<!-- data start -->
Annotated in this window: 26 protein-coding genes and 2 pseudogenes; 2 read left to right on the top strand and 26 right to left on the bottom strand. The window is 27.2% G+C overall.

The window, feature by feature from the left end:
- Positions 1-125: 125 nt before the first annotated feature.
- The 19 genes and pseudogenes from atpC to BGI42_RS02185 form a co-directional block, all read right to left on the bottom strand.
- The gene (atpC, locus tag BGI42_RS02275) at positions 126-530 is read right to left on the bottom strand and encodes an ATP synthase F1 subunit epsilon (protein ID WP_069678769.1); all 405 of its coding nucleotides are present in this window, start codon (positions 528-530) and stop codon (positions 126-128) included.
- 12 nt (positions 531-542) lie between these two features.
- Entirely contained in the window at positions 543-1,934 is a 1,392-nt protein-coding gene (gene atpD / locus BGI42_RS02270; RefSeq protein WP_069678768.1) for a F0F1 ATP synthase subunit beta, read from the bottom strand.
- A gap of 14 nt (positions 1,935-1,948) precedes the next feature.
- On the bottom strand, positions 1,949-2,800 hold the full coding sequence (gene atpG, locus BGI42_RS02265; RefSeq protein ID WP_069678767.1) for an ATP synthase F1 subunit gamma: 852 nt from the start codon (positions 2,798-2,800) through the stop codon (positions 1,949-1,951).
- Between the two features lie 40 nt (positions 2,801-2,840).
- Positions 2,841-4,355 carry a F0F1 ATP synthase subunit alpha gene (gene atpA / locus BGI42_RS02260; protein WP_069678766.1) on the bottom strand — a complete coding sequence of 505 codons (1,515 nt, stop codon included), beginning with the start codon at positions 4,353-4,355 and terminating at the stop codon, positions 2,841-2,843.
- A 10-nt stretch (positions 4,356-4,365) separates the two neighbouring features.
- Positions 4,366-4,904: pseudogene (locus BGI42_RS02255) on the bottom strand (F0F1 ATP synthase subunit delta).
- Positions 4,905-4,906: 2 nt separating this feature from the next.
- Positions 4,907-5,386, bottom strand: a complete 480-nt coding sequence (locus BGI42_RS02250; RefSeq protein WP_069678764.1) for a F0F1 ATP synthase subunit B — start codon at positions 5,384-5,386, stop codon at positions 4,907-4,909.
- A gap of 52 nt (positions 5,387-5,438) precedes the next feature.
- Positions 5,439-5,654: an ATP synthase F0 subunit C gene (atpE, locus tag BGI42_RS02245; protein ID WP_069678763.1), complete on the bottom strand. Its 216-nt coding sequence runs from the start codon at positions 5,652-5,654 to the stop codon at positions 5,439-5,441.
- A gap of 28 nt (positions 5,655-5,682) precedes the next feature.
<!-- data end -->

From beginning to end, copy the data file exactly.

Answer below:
Annotated in this window: 26 protein-coding genes and 2 pseudogenes; 2 read left to right on the top strand and 26 right to left on the bottom strand. The window is 27.2% G+C overall.

The window, feature by feature from the left end:
- Positions 1-125: 125 nt before the first annotated feature.
- The 19 genes and pseudogenes from atpC to BGI42_RS02185 form a co-directional block, all read right to left on the bottom strand.
- The gene (atpC, locus tag BGI42_RS02275) at positions 126-530 is read right to left on the bottom strand and encodes an ATP synthase F1 subunit epsilon (protein ID WP_069678769.1); all 405 of its coding nucleotides are present in this window, start codon (positions 528-530) and stop codon (positions 126-128) included.
- 12 nt (positions 531-542) lie between these two features.
- Entirely contained in the window at positions 543-1,934 is a 1,392-nt protein-coding gene (gene atpD / locus BGI42_RS02270; RefSeq protein WP_069678768.1) for a F0F1 ATP synthase subunit beta, read from the bottom strand.
- A gap of 14 nt (positions 1,935-1,948) precedes the next feature.
- On the bottom strand, positions 1,949-2,800 hold the full coding sequence (gene atpG, locus BGI42_RS02265; RefSeq protein ID WP_069678767.1) for an ATP synthase F1 subunit gamma: 852 nt from the start codon (positions 2,798-2,800) through the stop codon (positions 1,949-1,951).
- Between the two features lie 40 nt (positions 2,801-2,840).
- Positions 2,841-4,355 carry a F0F1 ATP synthase subunit alpha gene (gene atpA / locus BGI42_RS02260; protein WP_069678766.1) on the bottom strand — a complete coding sequence of 505 codons (1,515 nt, stop codon included), beginning with the start codon at positions 4,353-4,355 and terminating at the stop codon, positions 2,841-2,843.
- A 10-nt stretch (positions 4,356-4,365) separates the two neighbouring features.
- Positions 4,366-4,904: pseudogene (locus BGI42_RS02255) on the bottom strand (F0F1 ATP synthase subunit delta).
- Positions 4,905-4,906: 2 nt separating this feature from the next.
- Positions 4,907-5,386, bottom strand: a complete 480-nt coding sequence (locus BGI42_RS02250; RefSeq protein WP_069678764.1) for a F0F1 ATP synthase subunit B — start codon at positions 5,384-5,386, stop codon at positions 4,907-4,909.
- A gap of 52 nt (positions 5,387-5,438) precedes the next feature.
- Positions 5,439-5,654: an ATP synthase F0 subunit C gene (atpE, locus tag BGI42_RS02245; protein ID WP_069678763.1), complete on the bottom strand. Its 216-nt coding sequence runs from the start codon at positions 5,652-5,654 to the stop codon at positions 5,439-5,441.
- A gap of 28 nt (positions 5,655-5,682) precedes the next feature.